CT: It seems that what constitutes a “meaningful” extension of life can be very subjective, especially for scared patients and families. Where should one draw the line?
GOODMAN: If a therapy prolongs life by two months, I would argue that’s somewhat marginal, but two months to that patient is maybe meaningful. So it’s hard to qualify what is marginal or not. But when we hear about these [treatment] “breakthroughs” and celebrate, I think most people aren’t thinking, ‘This is an additional two months, but with serious costs to society and serious toxicity to the patient.’ Or maybe the tumor is smaller for two months more, but they live the same amount of time.

BOOTH: When the majority of new cancer medicines approved by the FDA [Food and Drug Administration] do not help people live longer, but rather they control tumor growth on a CT scan for usually a few months, we think the bar has fallen too low and we can do better.

CT: Your commentary argues there’s also a trend of more research being funded by the pharmaceutical industry. What problems do you see?
BOOTH: In the 1970s and ’80s, most cancer clinical trials were funded by government grants to our academic cooperative groups worldwide. And they were clinical trials where the primary objective was to test a new treatment, to help people understand if they live longer lives. In the ’90s and early 2000s we began to see a shift, to the point where in the current era more than 90% of oncology drug trials are funded by the pharmaceutical industry and only a minority of trials are trying to measure whether the new treatment helps people live longer.

The majority of studies now are designed to detect improvements in what’s called progression-free survival, which in the absence of living longer, essentially means controlling tumor growth [as measured] on a CT scan for a period of time.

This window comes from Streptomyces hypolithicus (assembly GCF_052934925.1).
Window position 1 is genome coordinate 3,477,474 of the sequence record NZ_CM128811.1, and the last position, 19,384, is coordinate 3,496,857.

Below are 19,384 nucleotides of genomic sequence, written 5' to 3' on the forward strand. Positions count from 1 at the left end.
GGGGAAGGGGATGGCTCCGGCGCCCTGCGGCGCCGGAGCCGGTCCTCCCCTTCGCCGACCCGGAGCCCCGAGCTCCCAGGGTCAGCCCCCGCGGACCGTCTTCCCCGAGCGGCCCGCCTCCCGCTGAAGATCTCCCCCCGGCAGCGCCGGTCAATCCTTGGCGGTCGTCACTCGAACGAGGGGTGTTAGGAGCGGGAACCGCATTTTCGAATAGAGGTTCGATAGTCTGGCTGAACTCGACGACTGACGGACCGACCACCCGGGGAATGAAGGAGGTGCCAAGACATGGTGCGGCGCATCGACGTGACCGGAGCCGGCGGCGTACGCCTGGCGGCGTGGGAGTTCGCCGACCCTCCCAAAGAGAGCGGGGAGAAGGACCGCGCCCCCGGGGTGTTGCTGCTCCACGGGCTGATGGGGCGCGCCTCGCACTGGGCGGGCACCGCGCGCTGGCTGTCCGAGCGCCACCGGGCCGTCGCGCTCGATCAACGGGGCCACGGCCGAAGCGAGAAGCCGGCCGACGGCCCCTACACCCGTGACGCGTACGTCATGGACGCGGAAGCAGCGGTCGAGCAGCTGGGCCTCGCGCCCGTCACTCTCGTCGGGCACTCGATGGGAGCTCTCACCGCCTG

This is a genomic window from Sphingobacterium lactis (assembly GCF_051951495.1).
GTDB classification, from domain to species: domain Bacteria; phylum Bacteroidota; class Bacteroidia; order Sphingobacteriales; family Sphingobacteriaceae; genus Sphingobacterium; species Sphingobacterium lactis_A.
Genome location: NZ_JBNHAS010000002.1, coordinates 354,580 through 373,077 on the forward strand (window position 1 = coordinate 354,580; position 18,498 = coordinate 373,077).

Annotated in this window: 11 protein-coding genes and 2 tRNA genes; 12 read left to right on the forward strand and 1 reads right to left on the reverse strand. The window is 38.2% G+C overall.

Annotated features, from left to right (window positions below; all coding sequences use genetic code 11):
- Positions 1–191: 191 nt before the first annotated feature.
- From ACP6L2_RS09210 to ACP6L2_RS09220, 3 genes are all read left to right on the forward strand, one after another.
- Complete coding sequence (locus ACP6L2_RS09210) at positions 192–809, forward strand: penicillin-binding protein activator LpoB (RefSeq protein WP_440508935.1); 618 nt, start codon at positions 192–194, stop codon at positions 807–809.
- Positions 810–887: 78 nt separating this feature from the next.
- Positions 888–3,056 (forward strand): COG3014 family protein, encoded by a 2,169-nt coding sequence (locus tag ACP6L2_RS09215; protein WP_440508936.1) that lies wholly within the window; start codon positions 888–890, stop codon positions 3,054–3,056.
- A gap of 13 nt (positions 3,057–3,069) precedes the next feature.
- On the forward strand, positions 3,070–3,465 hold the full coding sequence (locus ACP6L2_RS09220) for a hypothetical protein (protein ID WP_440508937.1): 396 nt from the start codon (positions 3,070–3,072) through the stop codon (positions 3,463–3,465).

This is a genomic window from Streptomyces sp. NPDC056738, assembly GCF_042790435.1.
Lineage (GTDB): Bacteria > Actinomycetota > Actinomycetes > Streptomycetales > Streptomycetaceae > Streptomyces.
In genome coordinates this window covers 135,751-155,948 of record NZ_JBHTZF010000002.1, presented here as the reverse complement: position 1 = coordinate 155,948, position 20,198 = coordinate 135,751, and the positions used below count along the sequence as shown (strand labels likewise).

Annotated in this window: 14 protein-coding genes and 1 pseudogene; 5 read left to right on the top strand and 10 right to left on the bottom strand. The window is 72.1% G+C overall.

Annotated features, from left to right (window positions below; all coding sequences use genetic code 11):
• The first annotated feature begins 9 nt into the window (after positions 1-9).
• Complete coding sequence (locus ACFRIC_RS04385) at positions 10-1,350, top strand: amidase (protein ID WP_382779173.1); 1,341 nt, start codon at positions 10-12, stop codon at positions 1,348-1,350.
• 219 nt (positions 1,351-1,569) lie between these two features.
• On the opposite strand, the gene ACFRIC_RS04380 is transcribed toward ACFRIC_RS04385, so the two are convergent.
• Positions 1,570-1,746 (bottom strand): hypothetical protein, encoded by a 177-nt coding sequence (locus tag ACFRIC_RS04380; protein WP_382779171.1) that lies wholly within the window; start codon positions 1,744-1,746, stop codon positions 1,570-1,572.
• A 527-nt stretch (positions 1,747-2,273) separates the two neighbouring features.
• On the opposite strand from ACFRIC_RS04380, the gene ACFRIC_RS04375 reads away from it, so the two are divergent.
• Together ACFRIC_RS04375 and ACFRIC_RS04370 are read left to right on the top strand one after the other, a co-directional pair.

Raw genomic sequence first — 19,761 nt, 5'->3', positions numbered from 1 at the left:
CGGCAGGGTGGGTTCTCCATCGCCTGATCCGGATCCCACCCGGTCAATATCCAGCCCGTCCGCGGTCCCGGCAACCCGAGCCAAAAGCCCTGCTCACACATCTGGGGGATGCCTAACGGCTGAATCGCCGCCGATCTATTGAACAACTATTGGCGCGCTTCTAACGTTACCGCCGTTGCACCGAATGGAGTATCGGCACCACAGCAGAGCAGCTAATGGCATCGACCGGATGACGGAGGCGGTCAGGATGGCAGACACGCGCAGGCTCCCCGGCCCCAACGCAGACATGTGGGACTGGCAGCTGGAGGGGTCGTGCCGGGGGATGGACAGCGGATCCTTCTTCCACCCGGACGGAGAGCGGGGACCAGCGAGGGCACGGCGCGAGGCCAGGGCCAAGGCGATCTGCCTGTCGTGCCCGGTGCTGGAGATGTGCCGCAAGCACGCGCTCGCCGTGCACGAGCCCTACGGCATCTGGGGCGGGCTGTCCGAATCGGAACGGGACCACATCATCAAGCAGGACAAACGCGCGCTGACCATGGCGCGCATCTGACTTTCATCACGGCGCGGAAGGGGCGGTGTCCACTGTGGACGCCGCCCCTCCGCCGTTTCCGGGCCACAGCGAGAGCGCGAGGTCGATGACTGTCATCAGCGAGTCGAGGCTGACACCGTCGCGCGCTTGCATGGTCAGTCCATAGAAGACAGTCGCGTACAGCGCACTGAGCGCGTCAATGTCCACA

CT: What role do professional organizations that create clinical guidelines play? Shouldn’t they act as a safeguard?
GOODMAN: I sit on guidelines committees for the National Comprehensive Cancer Network (NCCN). There’s a guideline for each malignancy. The guidelines are good, but the problem is the goal of the guidelines is to make things available so insurance approves them. Ideally a guideline would say: What’s the best thing to do for the individual patient in front of you given the resources?

CT: What are the solutions? What are your goals?
BOOTH: We’re not promising we have all the answers. It’s going to be a long-term project. We frame it as a recalibration. One of the main reasons to make this kind of a conversation public was to raise awareness, to bring these ideas out of private conversations and hallways, and to normalize these conversations.

This started as a counterculture movement, but it’s rapidly gaining mainstream traction. We’ve been very, very pleased with the response from patients, policymakers, oncologists and academics literally all over the world.

Kyle Bagenstose is a Philadelphia-based reporter specializing in health and environmental topics.

This interview has been edited and condensed for clarity.

Readers can learn more about Common Sense Oncology at